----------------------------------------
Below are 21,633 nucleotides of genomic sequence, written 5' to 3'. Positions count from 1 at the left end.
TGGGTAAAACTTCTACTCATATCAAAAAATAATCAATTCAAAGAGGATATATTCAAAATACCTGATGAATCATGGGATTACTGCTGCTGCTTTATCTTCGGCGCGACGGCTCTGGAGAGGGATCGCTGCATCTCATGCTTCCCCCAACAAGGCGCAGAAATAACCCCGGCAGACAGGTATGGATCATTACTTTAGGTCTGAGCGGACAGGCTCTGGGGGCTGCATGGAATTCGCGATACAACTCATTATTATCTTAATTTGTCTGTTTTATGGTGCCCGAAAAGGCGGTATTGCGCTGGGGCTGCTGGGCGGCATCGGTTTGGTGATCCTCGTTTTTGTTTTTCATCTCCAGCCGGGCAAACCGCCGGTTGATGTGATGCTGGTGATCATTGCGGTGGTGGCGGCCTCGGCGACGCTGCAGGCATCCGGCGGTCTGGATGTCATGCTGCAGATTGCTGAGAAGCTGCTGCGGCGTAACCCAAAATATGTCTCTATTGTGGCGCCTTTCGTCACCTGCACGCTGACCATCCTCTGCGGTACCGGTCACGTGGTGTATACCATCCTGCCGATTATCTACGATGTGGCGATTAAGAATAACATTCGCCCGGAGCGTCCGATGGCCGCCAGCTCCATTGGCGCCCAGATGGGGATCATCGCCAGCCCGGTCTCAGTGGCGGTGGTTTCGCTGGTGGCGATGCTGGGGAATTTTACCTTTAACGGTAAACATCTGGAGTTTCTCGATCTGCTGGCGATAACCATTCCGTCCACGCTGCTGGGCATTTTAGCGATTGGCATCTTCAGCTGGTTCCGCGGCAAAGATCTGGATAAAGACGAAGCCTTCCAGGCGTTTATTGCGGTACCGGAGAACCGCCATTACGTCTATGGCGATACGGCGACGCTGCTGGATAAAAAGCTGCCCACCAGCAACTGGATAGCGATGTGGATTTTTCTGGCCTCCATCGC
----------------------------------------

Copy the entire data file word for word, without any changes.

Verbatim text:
Below are 21,633 nucleotides of genomic sequence, written 5' to 3'. Positions count from 1 at the left end.
TGGGTAAAACTTCTACTCATATCAAAAAATAATCAATTCAAAGAGGATATATTCAAAATACCTGATGAATCATGGGATTACTGCTGCTGCTTTATCTTCGGCGCGACGGCTCTGGAGAGGGATCGCTGCATCTCATGCTTCCCCCAACAAGGCGCAGAAATAACCCCGGCAGACAGGTATGGATCATTACTTTAGGTCTGAGCGGACAGGCTCTGGGGGCTGCATGGAATTCGCGATACAACTCATTATTATCTTAATTTGTCTGTTTTATGGTGCCCGAAAAGGCGGTATTGCGCTGGGGCTGCTGGGCGGCATCGGTTTGGTGATCCTCGTTTTTGTTTTTCATCTCCAGCCGGGCAAACCGCCGGTTGATGTGATGCTGGTGATCATTGCGGTGGTGGCGGCCTCGGCGACGCTGCAGGCATCCGGCGGTCTGGATGTCATGCTGCAGATTGCTGAGAAGCTGCTGCGGCGTAACCCAAAATATGTCTCTATTGTGGCGCCTTTCGTCACCTGCACGCTGACCATCCTCTGCGGTACCGGTCACGTGGTGTATACCATCCTGCCGATTATCTACGATGTGGCGATTAAGAATAACATTCGCCCGGAGCGTCCGATGGCCGCCAGCTCCATTGGCGCCCAGATGGGGATCATCGCCAGCCCGGTCTCAGTGGCGGTGGTTTCGCTGGTGGCGATGCTGGGGAATTTTACCTTTAACGGTAAACATCTGGAGTTTCTCGATCTGCTGGCGATAACCATTCCGTCCACGCTGCTGGGCATTTTAGCGATTGGCATCTTCAGCTGGTTCCGCGGCAAAGATCTGGATAAAGACGAAGCCTTCCAGGCGTTTATTGCGGTACCGGAGAACCGCCATTACGTCTATGGCGATACGGCGACGCTGCTGGATAAAAAGCTGCCCACCAGCAACTGGATAGCGATGTGGATTTTTCTGGCCTCCATCGC